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Published November 1987 | Published
Journal Article Open

Expression of transfected vimentin genes in differentiating murine erythroleukemia cells reveals divergent cis-acting regulation of avian and mammalian vimentin sequences


We studied the expression of transfected chicken and hamster vimentin genes in murine erythroleukemia (MEL) cells. MEL cells normally repress the levels of endogenous mouse vimentin mRNA during inducer-mediated differentiation, resulting in a subsequent loss of vimentin filaments. Expression of vimentin in differentiating MEL cells reflects the disappearance of vimentin filaments during mammalian erythropoiesis in vivo. In contrast, chicken erythroid cells express high levels of vimentin mRNA and vimentin filaments during terminal differentiation. We demonstrate here that chicken vimentin mRNA levels increase significantly in differentiating transfected MEL cells, whereas similarly transfected hamster vimentin genes are negatively regulated. In conjunction with in vitro nuclear run-on transcription experiments, these results suggest that the difference in vimentin expression in avian and mammalian erythropoiesis is due to a divergence of cis-linked vimentin sequences that are responsible for transcriptional and posttranscriptional regulation of vimentin gene expression. Transfected chicken vimentin genes produce functional vimentin protein and stable vimentin filaments during MEL cell differentiation, further demonstrating that the accumulation of vimentin filaments is determined by the abundance of newly synthesized vimentin.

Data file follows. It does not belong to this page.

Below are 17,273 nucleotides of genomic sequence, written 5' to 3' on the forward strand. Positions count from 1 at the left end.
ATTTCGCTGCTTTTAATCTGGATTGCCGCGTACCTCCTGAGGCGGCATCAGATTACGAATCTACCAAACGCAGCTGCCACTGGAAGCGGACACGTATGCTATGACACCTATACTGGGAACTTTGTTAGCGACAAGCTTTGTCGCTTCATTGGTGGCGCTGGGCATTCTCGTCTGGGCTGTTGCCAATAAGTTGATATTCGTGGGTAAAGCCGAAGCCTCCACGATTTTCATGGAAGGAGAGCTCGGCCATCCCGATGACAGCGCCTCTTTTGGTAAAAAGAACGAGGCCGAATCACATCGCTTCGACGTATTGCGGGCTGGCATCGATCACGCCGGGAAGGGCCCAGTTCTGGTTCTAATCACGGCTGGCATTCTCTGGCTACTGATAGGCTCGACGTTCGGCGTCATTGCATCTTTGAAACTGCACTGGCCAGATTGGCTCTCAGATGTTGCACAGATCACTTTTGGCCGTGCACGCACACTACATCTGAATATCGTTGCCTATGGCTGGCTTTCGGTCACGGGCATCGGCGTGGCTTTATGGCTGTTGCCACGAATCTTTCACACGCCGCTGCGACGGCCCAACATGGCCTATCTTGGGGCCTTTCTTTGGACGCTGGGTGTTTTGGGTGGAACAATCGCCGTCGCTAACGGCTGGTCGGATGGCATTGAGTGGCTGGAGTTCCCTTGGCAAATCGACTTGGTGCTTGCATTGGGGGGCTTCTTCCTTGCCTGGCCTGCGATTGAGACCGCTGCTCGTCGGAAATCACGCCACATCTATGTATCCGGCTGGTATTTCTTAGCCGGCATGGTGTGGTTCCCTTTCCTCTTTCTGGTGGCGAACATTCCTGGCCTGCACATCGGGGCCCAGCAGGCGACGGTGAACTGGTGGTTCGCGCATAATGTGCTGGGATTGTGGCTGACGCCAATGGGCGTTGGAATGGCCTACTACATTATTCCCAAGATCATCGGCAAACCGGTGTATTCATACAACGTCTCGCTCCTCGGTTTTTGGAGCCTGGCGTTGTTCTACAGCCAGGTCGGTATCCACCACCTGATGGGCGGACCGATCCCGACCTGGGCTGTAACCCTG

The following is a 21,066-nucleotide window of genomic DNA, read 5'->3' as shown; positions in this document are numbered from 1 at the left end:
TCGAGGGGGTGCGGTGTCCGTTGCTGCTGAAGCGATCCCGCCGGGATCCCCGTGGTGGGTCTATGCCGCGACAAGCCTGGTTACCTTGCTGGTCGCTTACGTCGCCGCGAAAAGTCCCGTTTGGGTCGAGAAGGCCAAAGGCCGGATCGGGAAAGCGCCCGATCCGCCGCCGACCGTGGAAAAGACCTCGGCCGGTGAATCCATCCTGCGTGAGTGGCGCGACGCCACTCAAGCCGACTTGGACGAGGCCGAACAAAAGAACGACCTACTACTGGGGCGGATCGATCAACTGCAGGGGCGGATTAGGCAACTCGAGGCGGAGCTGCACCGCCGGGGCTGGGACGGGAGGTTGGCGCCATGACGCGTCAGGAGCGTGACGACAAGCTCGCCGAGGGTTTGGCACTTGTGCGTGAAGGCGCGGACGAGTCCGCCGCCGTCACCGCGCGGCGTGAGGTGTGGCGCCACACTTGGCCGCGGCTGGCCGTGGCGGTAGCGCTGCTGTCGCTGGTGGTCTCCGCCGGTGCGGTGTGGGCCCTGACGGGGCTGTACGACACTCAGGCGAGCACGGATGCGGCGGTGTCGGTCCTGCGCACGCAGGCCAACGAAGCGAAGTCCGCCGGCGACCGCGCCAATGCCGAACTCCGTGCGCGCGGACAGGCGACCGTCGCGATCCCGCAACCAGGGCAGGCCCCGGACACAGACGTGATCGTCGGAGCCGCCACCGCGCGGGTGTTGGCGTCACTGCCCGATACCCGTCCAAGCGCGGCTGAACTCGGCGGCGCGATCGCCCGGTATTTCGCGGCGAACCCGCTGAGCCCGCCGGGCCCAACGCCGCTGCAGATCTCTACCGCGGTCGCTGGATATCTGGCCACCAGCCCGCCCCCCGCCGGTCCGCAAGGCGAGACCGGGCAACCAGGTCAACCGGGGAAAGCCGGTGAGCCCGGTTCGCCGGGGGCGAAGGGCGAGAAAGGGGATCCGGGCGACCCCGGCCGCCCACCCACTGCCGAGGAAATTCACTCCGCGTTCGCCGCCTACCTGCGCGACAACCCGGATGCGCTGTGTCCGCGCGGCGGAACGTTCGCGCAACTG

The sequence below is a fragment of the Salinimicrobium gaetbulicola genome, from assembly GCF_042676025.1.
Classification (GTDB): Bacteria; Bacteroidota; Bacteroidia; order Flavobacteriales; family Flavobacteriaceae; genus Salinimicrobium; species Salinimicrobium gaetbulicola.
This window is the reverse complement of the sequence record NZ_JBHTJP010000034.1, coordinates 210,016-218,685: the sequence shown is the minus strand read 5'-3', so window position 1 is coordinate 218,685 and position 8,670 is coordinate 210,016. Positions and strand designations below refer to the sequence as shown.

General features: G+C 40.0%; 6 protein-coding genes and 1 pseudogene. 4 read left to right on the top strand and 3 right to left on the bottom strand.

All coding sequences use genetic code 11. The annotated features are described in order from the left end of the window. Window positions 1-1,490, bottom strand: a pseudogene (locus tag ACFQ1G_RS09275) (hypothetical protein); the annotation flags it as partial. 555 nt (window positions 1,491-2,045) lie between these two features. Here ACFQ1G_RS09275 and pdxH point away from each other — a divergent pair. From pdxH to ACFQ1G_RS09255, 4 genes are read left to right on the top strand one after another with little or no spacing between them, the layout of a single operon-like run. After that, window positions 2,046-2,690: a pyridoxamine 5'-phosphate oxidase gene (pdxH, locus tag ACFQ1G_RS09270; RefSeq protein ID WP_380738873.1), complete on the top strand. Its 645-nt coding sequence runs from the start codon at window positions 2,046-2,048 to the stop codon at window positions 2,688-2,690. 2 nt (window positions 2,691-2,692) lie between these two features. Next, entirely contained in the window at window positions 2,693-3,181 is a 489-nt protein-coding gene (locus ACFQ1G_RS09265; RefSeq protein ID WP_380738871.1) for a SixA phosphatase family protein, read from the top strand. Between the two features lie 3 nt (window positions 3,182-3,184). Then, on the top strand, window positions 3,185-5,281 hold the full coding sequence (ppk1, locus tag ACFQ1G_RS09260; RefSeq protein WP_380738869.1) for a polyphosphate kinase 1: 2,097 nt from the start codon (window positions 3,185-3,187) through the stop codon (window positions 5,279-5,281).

Additional Information

© 1987 by the American Society for Microbiology. Received 26 June 1987/Accepted 30 July 1987. We thank T. Enoch and T. Maniatis (Harvard University, Cambridge, Mass.) for their gift of pSP64-γ-actin, L. Brunet (University of California at Los Angeles) for helpful suggestions on in vitro nuclear transcription experiments, and Z. Zehner (Medical College of Virginia, Richmond) for graciously providing chicken vimentin gene sequence data prior to their publication. This work was supported by a Public Health Service grant to E.L. from the National Institute on Aging. J.N. was supported by a Gordon Ross Medical Foundation predoctoral fellowship, and V.C.B. was supported by a National Institutes of Health postdoctoral fellowship.

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